The Washington Wrap is a weekly look at regulation, news and chatter from the Capitol. Send tips and ideas to email@example.com and firstname.lastname@example.org.
At the White House
President Donald Trump and Office of Management and Budget Director Mick Mulvaney released the administration's budget Feb. 12, which proposes Congressional control via appropriations of the Consumer Financial Protection Bureau and the Financial Stability Oversight Council.
In the mean time, Mulvaney, who is also serving as the acting director of the CFPB, suggested capping the Federal Reserve funds that currently sustain the bureau's operations.
The administration recommended Congressional changes to the structure of the bureau, with reforms fully taking effect by 2021. The CFPB changes were similar to suggestions in Trump's 2017 budget.
But lawmakers have had little appetite to legislate large structural changes at the CFPB. The House Financial Services Committee had pushed package legislation that would have reformed the bureau into a "Consumer Financial Opportunity Agency" but Republicans, with control in both the House and the Senate, have opted for more moderate proposals for financial regulatory reform that do not involve CFPB changes.
The budget also proposed eliminating the Securities and Exchange Commission's reserve fund, shrinking the Office of Financial Research, and eliminating funding for the U.S. Treasury Department's Community Development Financial Institutions Fund grants.
At the regulators
The Office of the Comptroller of the Currency, the Financial Crimes Enforcement Network, the Federal Reserve and the U.S. Attorney for the Southern District of New York came down on U.S. Bancorp and its bank subsidiary U.S. Bank NA for failing to resolve issues regarding its Bank Secrecy Act and Anti-Money Laundering compliance practices. On Feb. 15, the company was slapped with a $613 million fine reflecting penalties from all investigating agencies.
The company allegedly capped the number of alerts that corresponded to a transaction's level of risk, which U.S. Attorney Geoffrey Berman said was the result of efforts to operate BSA/AML compliance "on the cheap." The company is also accused of failing to file a timely report on suspicious banking activities related to Scott Tucker, who was convicted for operating a network of payday lending companies and using U.S. Bank accounts to launder his profits.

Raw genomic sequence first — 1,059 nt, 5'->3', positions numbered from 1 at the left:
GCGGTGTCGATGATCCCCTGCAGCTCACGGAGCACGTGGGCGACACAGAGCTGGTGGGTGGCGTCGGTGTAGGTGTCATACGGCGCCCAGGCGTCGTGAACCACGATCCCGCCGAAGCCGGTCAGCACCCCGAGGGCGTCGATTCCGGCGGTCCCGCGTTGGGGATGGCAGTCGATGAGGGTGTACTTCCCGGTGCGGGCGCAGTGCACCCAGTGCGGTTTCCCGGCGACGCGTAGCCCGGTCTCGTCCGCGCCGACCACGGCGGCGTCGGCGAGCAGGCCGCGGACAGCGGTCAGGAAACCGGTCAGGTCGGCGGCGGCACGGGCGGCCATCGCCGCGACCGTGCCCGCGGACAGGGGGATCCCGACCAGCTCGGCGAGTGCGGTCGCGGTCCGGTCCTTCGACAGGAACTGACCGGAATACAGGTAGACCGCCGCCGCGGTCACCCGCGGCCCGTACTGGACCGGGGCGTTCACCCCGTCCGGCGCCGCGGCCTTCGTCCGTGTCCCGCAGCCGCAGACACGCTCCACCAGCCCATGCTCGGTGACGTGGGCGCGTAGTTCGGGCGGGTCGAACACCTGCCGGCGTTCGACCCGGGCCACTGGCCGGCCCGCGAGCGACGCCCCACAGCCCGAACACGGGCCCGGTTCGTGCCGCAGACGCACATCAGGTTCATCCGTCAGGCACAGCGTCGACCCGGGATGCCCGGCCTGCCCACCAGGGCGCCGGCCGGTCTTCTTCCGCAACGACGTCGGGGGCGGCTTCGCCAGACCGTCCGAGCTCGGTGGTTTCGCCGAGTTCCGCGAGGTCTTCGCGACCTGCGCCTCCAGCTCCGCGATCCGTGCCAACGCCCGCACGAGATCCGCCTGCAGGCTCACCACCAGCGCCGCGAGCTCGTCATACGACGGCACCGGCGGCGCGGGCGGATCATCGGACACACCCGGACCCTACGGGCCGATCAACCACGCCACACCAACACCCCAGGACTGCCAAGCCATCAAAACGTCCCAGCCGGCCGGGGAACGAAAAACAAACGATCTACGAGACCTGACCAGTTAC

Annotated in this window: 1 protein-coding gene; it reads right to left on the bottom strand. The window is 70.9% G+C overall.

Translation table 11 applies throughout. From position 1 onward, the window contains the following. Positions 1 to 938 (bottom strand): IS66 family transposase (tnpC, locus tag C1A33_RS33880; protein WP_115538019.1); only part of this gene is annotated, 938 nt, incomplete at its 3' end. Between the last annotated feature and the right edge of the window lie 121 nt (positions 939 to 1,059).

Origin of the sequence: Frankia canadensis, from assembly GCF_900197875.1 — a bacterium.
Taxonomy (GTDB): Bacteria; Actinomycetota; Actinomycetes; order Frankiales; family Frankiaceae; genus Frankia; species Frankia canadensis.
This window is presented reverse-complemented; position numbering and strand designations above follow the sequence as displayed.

The Southern District of New York also announced criminal charges on the company, but has agreed to defer prosecution for a period of two years.
At the Fed
Only $15 million of the total penalties against U.S. Bancorp were levied by the Fed, but the fine marks the first major enforcement action under Chair Jerome Powell, who follows in the footsteps of a former Fed chair that took unprecedented regulatory action against Wells Fargo & Co.
Powell had his ceremonial swearing-in ceremony Feb. 13, where he said the financial system is "incomparably stronger and safer" than in the past and that the Fed will "continue to pursue ways to improve transparency" to the public.
His agency, meanwhile, got good marks from the public in a new survey from the Pew Research Center, which found 63% of U.S. adults have a favorable opinion of the Fed and 19% have an unfavorable one. Its approval among both Democrats and Republicans was at 65%, with support among Republicans growing over the past year.
The Fed, though, was not the most popular agency among the 10 that Pew asked about and ranked in the middle of the pack. The top honor went to the U.S. Postal Service, which had an 88% favorability rating. The Department of Education's 53% favorability rating put it at the bottom of the list.
The U.S. House of Representatives passed a bill Feb. 14 that would provide a much sought-after "Madden fix" to clarify the rights of digital lenders when entering a partnership with a bank. The bill, which clarifies that a loan would retain its validity if transferred to a third party, would shield loans from state laws that may otherwise challenge the validity of a loan. The Senate has a matching bill but has not voted on it yet.
Mulvaney reiterated yet again that the CFPB intends to "go no further" than its congressional mandate in enforcing consumer protection laws, this time outlining the agency's strategic plan to focus on internal efficiency and reviewing existing processes.
Democratic lawmakers continue to worry that Mulvaney will drop several investigations against high-profile companies targeted by former Director Richard Cordray. Democrats sent Mulvaney a letter Feb. 16 asking for more detail on his decision to consolidate the fair-lending enforcement division into his own office.
Testifying to Congress on Feb. 13, Mulvaney attempted to clarify his agency's approach to pending enforcement actions. He told lawmakers that there has been "no change in the position" between his leadership and Cordray's leadership over the Equifax Inc. issues, but admitted that he did have a say in dropping the lawsuit against Golden Valley Lending Inc. and other online lenders.